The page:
So, that’s it for the early Baroque period.  You may wonder why I didn’t include any Russians in the list.  Well, it’s because in the early Baroque period the Russians were in a completely different world cut off from developments in countries farther to the west, so the early Baroque in Russia produced no native sons known to us as composers in the western tradition.  I’m sure there was a lot of really good Orthodox ecclesiastical chant going on, but that’s a different story.  You won’t find many Russian names in Part 2 of this post, either, because the Russian court imported its musicians in the 18th century rather than growing them on native soil.  I’ll keep digging and see if I can find anything to bring the Russian dimension more fully to our discussion in Part 2 — but don’t hold your breath.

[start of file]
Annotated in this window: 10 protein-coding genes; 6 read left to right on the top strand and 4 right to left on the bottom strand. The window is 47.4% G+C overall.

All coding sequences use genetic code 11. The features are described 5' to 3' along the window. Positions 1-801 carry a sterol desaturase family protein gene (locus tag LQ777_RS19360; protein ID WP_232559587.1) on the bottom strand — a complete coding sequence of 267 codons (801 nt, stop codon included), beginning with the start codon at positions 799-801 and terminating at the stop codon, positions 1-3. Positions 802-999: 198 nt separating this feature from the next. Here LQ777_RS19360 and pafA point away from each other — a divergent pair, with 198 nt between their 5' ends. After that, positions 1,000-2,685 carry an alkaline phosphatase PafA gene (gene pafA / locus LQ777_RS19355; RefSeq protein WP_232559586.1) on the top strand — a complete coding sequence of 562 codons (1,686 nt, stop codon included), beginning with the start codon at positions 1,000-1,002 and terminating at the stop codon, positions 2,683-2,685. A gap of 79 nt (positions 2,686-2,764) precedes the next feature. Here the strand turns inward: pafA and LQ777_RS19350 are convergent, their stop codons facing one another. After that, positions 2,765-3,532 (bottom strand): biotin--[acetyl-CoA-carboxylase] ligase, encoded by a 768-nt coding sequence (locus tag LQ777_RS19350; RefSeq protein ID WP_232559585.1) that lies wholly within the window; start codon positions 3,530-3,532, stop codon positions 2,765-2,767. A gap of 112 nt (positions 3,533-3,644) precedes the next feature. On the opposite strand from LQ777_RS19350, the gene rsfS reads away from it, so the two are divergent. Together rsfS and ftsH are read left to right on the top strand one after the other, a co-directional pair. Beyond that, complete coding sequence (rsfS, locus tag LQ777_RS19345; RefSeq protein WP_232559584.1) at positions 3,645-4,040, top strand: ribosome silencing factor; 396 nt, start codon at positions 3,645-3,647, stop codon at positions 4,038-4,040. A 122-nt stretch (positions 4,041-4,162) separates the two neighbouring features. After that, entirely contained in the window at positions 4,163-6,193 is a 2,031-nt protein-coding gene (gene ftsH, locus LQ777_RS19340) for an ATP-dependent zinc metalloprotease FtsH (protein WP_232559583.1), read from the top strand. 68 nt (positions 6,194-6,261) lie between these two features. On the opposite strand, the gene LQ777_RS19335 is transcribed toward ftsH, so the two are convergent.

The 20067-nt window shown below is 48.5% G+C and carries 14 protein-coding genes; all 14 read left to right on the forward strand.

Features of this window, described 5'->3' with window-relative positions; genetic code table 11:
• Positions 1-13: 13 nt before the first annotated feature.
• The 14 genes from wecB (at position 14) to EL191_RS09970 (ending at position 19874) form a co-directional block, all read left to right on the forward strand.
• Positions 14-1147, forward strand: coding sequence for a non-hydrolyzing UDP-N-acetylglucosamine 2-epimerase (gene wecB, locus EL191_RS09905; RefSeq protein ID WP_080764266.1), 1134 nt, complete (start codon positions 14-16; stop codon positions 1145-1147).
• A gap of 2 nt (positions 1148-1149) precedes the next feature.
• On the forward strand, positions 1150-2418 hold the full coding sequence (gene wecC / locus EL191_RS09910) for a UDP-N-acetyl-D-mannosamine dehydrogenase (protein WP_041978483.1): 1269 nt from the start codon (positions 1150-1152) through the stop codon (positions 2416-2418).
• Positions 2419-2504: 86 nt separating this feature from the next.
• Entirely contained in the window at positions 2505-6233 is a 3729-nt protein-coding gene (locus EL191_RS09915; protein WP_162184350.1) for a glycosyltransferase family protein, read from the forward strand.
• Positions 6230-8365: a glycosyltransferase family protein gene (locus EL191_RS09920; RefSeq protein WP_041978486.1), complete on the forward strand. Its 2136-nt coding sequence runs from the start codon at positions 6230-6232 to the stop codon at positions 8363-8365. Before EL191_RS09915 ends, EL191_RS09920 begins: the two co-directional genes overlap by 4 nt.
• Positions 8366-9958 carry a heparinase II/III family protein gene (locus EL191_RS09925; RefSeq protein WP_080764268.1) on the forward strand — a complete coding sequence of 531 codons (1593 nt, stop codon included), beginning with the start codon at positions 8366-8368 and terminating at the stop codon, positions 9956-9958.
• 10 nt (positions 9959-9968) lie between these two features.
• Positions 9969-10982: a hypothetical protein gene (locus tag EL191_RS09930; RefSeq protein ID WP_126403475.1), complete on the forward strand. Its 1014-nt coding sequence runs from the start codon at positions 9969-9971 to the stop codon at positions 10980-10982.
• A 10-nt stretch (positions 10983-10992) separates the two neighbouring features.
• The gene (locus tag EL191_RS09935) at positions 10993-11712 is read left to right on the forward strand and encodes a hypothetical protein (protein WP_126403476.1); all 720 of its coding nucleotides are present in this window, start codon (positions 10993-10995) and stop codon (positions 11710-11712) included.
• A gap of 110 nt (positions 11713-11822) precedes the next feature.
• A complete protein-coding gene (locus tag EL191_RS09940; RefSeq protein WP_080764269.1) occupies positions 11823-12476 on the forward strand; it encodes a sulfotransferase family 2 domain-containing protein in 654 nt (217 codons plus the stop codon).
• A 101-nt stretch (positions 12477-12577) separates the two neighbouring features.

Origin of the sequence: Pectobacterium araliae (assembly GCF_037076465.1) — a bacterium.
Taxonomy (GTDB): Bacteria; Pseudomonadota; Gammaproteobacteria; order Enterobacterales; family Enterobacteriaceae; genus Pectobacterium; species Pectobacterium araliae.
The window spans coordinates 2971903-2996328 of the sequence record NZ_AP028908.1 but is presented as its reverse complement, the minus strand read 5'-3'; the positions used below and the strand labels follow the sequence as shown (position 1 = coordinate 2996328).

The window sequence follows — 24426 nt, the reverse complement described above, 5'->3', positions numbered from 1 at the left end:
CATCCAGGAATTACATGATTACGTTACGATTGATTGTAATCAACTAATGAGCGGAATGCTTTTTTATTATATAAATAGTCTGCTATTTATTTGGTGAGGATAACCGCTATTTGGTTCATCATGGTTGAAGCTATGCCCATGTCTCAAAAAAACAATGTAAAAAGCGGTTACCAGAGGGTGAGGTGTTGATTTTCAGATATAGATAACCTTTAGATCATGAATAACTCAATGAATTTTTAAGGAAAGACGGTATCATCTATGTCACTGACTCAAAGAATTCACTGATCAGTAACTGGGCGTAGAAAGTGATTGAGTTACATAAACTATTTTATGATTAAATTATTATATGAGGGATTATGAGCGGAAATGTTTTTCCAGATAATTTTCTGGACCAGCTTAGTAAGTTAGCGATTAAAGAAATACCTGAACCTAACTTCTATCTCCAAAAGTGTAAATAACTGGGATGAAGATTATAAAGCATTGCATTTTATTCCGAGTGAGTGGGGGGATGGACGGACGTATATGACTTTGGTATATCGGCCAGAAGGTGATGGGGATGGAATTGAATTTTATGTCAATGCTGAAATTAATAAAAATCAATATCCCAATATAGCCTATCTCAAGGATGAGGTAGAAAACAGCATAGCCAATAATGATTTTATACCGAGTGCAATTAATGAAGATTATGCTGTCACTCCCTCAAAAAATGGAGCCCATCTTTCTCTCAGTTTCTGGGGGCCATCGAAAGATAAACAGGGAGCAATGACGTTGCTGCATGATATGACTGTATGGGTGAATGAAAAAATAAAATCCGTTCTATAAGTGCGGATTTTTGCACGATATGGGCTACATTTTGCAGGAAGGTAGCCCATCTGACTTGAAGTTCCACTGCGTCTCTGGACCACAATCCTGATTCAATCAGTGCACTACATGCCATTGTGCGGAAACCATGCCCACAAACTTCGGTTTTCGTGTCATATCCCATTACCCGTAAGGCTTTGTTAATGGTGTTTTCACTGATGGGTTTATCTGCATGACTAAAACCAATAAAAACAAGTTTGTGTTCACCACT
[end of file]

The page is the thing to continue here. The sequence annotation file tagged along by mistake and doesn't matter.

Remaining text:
I’ve already got my list made for Part 2 and there are ten composers on it, one of them a very Big Deal, indeed.  So take a break, poke around and do some listening, and check back for Part 2 soon.  There’s much more fun to be had with the Slavic Baroque. 🙂